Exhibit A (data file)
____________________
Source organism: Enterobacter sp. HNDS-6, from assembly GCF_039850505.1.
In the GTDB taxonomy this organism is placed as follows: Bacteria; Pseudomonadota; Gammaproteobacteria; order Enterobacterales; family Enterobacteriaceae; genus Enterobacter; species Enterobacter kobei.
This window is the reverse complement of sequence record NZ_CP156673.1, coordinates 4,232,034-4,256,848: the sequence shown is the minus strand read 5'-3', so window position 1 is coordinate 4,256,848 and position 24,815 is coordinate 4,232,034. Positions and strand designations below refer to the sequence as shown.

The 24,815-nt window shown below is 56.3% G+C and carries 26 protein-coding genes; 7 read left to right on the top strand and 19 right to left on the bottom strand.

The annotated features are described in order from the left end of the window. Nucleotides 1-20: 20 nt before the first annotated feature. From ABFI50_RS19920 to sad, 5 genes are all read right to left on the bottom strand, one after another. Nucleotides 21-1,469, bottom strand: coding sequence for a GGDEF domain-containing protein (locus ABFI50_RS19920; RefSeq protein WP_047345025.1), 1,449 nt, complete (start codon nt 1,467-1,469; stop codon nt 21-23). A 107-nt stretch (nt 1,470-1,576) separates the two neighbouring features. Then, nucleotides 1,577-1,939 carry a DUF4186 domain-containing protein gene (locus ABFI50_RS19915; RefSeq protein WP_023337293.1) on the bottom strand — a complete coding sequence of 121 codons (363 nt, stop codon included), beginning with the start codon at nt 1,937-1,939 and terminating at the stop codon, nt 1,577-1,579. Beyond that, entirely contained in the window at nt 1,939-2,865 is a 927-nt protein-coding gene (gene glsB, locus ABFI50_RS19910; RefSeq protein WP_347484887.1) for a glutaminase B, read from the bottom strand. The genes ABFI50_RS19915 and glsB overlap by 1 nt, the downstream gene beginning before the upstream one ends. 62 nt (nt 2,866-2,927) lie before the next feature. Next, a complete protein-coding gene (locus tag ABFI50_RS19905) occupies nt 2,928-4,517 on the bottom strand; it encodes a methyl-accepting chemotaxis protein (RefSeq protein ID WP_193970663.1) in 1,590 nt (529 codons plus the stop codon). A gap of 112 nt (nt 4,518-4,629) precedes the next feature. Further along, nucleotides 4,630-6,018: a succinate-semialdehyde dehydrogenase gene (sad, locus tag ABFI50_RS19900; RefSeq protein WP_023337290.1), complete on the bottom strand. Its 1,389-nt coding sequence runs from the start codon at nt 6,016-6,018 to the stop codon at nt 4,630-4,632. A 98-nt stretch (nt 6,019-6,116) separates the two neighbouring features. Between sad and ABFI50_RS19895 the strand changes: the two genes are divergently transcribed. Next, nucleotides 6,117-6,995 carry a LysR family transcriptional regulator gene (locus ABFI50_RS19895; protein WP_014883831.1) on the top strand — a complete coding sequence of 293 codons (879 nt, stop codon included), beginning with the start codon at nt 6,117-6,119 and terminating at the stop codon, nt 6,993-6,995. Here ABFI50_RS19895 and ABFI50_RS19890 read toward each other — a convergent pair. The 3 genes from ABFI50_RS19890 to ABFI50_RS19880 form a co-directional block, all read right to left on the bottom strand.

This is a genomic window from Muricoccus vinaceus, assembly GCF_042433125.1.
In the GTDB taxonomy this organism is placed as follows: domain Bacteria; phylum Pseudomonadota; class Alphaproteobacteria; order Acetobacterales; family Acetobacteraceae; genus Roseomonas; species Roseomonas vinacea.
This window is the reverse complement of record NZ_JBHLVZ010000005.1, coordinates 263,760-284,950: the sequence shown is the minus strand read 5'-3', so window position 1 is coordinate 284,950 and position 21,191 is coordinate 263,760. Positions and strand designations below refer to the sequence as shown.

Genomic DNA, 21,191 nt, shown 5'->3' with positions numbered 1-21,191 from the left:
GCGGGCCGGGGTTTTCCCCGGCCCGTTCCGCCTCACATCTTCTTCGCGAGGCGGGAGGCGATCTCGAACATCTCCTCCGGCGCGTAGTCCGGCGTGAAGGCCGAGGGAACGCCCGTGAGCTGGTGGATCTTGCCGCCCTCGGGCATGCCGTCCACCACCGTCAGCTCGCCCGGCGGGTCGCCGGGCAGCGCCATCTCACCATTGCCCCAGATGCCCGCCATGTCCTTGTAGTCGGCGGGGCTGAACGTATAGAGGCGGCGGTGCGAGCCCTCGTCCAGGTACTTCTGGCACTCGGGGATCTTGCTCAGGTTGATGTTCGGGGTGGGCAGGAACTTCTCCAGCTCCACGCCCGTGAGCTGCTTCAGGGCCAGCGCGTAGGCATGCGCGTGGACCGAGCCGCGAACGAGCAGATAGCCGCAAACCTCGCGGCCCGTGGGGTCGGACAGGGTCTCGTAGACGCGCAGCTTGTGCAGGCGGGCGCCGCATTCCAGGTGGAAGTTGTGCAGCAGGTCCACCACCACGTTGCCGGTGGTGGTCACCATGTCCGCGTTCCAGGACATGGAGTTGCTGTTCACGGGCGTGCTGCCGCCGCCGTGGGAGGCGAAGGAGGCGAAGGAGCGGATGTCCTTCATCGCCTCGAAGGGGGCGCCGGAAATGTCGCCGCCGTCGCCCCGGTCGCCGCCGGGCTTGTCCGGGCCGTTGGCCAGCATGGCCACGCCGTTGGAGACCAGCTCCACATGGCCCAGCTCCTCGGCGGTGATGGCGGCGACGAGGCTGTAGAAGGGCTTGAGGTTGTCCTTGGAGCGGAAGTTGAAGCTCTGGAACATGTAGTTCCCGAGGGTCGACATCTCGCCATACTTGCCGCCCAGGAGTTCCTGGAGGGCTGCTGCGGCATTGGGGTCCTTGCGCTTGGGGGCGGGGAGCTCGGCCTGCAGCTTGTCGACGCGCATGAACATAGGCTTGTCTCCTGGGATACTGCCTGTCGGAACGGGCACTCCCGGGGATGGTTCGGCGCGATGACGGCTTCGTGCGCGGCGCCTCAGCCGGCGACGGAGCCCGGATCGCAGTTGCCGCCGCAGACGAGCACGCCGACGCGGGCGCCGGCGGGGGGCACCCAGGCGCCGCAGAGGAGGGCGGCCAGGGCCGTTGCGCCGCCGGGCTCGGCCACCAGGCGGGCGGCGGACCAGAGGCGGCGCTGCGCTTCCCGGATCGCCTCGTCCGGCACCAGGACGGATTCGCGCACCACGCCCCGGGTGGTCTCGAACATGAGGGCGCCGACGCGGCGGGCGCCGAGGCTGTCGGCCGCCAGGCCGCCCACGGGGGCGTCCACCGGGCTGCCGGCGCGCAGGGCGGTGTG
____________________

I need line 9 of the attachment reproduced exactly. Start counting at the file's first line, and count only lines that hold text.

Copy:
Genomic DNA, 21,191 nt, shown 5'->3' with positions numbered 1-21,191 from the left: